By Ayman al-Warfalli
BENGHAZI, Libya (Reuters) - Libya's elected parliament voted on Monday to suspend its participation in a U.N.-sponsored dialogue between Libya's rival conflict parties, vying for control of the oil producer, lawmakers said.
The United Nations had been planning to hold a new round of talks in Morocco this week, the latest attempt to defuse a violent power struggle threatening to break up the North African country.
The elected assembly has been based in the east, like the internationally recognised government, since a faction called Libya Dawn seized the capital Tripoli in August, reinstating the previous assembly and installing a rival government there.
Farraj Hashem, spokesman of the House of Representatives, cited a double suicide bombing claimed by Islamic State militants in the eastern town of Qubbah on Friday, which killed 45 people, as a reason for the suspension:
"The other side did not condemn the Qubbah blast and does not acknowledge the terrorism on its land."
He also said the dialogue lacked any "vision".
Opposition to the U.N.-sponsored talks has been building in the east. Some lawmakers have accused Libya Dawn of having ties to Islamist militants, something it denies.
On Friday, several hundred protesters in the main eastern city, Benghazi, demanded an end to the talks, burning the flags of the United States and Britain and accusing them of backing Islamist groups.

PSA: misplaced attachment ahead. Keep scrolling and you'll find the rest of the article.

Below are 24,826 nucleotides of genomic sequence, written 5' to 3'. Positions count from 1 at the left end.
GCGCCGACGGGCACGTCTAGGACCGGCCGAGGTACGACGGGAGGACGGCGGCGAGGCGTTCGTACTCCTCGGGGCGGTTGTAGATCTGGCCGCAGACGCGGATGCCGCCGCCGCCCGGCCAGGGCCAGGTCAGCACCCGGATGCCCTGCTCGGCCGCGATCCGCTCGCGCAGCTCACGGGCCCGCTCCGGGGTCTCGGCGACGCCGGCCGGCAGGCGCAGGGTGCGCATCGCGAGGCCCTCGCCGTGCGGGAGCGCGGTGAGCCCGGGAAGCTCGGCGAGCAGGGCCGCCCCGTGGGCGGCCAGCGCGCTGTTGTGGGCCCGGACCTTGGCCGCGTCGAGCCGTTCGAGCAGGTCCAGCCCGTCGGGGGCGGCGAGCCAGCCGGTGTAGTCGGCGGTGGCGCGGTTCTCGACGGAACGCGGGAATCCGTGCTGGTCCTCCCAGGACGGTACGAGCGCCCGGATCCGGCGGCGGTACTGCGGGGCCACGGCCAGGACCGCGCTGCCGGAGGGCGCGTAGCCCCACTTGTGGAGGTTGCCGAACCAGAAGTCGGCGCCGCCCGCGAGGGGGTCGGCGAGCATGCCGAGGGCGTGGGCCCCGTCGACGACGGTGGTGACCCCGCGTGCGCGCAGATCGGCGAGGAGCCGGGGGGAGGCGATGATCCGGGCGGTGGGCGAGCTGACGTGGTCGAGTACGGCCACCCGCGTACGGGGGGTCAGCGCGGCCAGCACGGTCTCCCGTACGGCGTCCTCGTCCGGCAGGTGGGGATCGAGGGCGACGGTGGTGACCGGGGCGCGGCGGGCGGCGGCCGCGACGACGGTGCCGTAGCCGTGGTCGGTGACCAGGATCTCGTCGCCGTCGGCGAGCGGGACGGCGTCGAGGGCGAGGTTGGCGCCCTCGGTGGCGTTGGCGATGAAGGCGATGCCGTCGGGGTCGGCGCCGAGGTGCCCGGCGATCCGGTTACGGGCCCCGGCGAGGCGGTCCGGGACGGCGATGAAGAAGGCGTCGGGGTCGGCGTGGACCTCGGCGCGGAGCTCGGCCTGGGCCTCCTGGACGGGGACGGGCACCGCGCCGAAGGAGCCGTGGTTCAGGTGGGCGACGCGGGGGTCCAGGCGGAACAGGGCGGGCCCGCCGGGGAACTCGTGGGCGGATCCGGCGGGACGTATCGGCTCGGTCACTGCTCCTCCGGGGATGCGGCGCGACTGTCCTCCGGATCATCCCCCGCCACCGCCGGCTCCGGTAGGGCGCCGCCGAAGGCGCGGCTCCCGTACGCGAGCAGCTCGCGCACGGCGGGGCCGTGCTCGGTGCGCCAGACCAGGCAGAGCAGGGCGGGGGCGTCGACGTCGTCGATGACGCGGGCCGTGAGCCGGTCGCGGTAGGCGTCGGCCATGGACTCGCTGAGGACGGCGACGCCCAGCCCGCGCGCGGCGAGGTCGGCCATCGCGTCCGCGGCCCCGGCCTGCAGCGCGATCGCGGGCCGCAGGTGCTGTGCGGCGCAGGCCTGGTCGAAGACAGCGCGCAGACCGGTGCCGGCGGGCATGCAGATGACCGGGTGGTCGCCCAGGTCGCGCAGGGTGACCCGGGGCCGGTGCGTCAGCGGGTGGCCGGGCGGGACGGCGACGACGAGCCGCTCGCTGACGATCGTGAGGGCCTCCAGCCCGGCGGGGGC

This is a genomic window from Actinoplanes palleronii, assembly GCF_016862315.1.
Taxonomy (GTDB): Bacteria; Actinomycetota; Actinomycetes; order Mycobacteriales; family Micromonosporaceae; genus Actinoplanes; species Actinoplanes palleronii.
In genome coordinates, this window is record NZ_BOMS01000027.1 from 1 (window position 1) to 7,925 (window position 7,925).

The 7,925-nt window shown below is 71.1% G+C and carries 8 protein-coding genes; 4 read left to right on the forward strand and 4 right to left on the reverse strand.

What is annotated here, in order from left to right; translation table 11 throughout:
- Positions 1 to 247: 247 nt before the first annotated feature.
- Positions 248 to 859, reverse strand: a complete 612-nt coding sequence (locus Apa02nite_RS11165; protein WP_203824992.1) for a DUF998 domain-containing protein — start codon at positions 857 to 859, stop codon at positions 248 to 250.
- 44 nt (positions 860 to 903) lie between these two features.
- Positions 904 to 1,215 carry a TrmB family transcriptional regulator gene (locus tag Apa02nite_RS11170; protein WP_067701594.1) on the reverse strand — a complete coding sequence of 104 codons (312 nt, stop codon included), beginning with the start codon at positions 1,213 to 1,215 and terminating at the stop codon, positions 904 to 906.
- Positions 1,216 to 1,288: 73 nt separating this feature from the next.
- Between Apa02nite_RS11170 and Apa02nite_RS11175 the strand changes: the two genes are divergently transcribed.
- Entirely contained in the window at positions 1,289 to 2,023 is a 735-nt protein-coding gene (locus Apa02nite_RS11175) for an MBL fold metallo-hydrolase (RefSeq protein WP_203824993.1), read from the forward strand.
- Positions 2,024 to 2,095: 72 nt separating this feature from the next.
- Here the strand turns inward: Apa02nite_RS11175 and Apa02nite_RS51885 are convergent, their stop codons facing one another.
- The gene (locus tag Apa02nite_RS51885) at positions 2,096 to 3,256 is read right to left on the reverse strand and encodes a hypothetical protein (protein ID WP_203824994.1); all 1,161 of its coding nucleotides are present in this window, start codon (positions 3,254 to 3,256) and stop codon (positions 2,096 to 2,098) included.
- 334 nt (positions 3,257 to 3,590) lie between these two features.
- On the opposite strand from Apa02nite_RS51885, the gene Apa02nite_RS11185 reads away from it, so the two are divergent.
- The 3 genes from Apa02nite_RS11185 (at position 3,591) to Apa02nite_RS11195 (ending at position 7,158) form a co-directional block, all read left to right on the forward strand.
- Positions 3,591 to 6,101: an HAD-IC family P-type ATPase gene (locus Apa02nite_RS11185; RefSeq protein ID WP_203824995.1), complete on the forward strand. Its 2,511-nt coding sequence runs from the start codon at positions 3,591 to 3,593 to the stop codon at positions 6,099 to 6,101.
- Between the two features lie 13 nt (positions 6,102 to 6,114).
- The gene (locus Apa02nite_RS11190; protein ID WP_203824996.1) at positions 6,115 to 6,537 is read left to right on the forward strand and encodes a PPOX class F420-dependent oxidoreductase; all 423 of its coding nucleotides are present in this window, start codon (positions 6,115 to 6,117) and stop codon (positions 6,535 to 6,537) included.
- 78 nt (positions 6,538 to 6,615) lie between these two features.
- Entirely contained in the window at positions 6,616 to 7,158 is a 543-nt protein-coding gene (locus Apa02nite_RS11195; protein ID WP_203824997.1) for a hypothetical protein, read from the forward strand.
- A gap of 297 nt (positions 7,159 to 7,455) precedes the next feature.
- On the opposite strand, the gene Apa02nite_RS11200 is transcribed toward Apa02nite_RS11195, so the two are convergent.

Another lawmaker, Idris Abdullah, said there were concerns that the talks would lead to a national government approved by both parliaments, which might undermine the legitimacy of the House of Representatives.
The United Nations has been trying to form such a unity government to end the political splits.
But each side encompass a variety of political and business leaders as well as armed groups, unsurprising in a country left without effective national institutions by Muammar Gaddafi's 42-years of one-man rule.
The other rival assembly, the General National Congress in Tripoli, said it was willing to continue the dialogue, which started in September in the southern Libyan city of Ghadames, a lawmaker who asked not to be named told Reuters.
Each side is backed by brigades of fighters who helped to oust Gaddafi in 2011 but have since turned against one another in a complex conflict involving tribes, former Gaddafi troops, Islamist militants and federalist forces.
(Reporting by Feras Bosalum, Ayman al-Warfalli and Ahmed Elumami; Writing by Ulf Laessing; Editing by Kevin Liffey)